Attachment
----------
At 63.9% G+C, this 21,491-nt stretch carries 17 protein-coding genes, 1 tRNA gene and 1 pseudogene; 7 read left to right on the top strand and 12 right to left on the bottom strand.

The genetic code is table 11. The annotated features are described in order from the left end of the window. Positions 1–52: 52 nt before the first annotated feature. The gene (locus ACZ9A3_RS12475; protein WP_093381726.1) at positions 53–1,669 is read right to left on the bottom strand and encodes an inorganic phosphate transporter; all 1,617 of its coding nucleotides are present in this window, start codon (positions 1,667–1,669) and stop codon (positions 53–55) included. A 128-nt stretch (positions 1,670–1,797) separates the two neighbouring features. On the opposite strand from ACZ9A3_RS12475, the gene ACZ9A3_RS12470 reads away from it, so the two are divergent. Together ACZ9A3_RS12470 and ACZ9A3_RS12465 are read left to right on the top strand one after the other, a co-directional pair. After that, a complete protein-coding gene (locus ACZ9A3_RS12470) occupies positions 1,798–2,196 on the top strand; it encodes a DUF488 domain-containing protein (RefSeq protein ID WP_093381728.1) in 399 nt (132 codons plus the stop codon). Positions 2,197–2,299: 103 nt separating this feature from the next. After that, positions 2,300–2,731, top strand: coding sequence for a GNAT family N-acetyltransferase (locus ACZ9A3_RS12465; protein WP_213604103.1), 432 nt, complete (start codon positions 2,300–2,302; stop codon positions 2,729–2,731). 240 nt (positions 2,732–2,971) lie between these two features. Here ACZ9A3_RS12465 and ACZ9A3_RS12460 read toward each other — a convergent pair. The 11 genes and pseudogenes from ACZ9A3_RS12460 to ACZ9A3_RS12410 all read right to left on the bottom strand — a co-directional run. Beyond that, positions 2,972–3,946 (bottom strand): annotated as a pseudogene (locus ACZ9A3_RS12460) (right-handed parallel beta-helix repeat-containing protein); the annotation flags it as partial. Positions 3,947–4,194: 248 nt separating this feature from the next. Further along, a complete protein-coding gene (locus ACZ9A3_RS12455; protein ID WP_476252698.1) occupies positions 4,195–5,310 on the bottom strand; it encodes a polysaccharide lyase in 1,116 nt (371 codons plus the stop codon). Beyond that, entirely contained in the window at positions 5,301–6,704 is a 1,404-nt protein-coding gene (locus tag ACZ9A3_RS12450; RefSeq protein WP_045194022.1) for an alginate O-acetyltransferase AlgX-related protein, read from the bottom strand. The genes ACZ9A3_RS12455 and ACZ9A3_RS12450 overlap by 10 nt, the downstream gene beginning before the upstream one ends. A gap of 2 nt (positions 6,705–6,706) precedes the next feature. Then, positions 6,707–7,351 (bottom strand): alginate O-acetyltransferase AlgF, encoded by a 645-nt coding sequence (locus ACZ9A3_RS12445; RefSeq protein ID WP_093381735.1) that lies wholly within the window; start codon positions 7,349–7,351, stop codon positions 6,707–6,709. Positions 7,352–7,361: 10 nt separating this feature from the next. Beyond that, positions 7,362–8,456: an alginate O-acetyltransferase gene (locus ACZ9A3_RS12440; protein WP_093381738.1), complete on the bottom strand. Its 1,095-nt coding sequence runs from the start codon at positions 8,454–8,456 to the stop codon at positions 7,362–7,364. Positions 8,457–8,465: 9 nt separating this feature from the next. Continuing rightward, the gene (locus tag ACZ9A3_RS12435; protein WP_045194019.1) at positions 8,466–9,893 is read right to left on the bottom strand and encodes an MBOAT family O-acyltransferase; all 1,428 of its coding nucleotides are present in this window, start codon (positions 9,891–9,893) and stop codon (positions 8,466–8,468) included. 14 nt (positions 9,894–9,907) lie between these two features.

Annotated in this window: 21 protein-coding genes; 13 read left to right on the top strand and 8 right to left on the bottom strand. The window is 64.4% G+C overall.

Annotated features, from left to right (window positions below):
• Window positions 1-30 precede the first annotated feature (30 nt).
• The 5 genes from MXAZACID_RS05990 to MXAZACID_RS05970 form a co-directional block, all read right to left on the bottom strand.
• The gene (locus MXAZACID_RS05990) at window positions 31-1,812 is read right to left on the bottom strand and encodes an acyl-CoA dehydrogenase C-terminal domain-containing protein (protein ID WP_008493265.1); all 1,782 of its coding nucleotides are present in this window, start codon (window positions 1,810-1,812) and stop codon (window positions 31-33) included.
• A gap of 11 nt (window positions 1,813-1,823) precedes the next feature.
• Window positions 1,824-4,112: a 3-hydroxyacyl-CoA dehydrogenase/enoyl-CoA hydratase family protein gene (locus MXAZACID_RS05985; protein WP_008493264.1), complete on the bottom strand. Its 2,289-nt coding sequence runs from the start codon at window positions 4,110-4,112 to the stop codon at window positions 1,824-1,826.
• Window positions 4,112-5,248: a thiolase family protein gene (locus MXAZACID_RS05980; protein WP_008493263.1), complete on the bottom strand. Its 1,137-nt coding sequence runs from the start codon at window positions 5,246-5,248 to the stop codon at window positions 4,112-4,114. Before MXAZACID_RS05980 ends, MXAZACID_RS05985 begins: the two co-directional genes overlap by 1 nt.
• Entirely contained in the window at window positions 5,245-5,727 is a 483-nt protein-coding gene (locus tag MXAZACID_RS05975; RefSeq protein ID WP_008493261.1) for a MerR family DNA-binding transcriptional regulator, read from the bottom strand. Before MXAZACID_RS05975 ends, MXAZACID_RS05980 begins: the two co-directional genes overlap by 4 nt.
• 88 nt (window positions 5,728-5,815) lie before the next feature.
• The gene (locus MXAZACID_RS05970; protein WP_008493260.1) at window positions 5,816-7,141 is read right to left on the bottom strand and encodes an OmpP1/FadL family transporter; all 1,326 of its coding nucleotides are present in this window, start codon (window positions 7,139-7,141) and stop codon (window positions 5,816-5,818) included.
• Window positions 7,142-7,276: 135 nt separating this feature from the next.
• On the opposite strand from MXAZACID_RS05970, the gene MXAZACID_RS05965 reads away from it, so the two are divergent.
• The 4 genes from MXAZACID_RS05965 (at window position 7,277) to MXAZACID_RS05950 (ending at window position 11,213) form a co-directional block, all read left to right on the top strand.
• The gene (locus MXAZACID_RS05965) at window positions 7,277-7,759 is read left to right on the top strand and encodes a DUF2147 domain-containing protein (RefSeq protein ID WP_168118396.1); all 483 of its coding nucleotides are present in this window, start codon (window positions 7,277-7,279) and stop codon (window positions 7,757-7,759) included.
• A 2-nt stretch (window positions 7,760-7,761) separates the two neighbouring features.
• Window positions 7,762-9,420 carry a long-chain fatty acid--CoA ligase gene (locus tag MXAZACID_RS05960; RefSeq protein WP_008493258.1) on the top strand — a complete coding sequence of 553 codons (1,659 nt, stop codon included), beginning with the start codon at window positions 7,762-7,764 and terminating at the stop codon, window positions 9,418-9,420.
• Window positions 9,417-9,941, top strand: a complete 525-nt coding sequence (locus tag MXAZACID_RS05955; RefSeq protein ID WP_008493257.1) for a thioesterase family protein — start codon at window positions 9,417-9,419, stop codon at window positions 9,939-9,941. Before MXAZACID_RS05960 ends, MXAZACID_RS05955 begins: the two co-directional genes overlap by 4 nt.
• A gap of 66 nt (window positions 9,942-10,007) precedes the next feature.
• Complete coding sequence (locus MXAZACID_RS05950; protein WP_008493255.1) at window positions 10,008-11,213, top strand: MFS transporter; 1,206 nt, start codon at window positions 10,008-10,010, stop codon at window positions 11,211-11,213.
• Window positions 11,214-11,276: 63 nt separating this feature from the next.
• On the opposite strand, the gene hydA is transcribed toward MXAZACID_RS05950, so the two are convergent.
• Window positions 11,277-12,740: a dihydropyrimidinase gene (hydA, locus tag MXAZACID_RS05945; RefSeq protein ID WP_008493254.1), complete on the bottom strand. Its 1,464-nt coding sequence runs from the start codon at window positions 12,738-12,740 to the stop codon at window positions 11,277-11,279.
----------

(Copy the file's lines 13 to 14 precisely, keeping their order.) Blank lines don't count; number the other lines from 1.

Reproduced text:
• The gene (locus MXAZACID_RS05970; protein WP_008493260.1) at window positions 5,816-7,141 is read right to left on the bottom strand and encodes an OmpP1/FadL family transporter; all 1,326 of its coding nucleotides are present in this window, start codon (window positions 7,139-7,141) and stop codon (window positions 5,816-5,818) included.
• Window positions 7,142-7,276: 135 nt separating this feature from the next.